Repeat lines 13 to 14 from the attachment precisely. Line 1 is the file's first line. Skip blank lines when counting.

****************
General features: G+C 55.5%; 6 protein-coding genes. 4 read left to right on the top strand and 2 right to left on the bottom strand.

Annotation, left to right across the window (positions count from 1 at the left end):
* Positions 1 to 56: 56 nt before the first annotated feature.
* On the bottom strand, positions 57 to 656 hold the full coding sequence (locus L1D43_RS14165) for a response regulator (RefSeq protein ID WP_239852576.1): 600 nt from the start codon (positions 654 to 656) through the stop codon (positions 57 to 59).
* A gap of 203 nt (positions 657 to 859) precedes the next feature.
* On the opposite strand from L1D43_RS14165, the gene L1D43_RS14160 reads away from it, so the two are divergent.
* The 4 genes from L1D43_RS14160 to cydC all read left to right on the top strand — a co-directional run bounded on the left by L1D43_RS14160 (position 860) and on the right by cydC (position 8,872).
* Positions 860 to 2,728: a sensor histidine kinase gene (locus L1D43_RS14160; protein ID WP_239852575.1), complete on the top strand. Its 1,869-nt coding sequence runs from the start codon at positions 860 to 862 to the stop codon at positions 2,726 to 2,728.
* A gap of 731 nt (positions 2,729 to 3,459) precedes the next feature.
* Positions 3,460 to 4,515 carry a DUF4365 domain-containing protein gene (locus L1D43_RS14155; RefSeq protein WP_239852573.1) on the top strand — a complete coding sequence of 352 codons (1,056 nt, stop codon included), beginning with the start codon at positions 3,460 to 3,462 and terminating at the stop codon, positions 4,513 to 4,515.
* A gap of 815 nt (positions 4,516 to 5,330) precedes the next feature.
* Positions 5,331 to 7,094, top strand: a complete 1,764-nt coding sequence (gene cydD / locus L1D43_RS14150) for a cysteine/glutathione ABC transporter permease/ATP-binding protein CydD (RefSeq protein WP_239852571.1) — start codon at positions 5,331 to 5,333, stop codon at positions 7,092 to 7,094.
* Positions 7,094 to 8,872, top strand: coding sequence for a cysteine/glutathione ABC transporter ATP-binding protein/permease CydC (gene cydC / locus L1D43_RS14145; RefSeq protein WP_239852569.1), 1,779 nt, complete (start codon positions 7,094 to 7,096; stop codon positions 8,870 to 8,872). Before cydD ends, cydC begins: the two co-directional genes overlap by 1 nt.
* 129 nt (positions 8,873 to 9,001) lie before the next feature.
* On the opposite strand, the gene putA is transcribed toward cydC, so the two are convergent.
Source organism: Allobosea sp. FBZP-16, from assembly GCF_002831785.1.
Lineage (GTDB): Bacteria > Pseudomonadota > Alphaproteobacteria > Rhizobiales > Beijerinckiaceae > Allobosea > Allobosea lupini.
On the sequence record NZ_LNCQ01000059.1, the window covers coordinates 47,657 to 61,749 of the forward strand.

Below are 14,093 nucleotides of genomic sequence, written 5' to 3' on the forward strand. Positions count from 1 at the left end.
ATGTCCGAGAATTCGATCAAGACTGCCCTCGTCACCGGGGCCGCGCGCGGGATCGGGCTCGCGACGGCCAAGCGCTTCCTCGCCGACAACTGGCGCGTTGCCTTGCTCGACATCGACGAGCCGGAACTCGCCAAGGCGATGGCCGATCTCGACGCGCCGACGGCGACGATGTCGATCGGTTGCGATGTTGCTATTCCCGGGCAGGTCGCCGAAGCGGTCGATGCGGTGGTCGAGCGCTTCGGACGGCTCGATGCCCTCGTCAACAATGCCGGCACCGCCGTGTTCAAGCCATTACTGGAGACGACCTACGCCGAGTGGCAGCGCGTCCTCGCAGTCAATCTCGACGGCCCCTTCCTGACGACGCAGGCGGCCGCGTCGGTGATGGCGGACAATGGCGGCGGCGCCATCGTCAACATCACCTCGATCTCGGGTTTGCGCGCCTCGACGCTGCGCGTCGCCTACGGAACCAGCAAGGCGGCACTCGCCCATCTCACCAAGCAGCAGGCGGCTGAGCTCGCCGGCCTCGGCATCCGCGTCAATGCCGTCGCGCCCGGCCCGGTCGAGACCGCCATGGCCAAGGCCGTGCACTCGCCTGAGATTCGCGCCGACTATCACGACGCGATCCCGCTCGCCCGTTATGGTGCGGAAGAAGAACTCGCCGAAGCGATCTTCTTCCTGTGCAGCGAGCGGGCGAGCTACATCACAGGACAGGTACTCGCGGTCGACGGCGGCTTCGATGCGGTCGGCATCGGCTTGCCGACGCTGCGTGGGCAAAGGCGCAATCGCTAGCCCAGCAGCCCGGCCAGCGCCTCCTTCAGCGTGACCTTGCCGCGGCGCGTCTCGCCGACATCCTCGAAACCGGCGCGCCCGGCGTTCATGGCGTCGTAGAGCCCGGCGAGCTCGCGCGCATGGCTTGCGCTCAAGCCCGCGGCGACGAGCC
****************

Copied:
* Positions 7,094 to 8,872, top strand: coding sequence for a cysteine/glutathione ABC transporter ATP-binding protein/permease CydC (gene cydC / locus L1D43_RS14145; RefSeq protein WP_239852569.1), 1,779 nt, complete (start codon positions 7,094 to 7,096; stop codon positions 8,870 to 8,872). Before cydD ends, cydC begins: the two co-directional genes overlap by 1 nt.
* 129 nt (positions 8,873 to 9,001) lie before the next feature.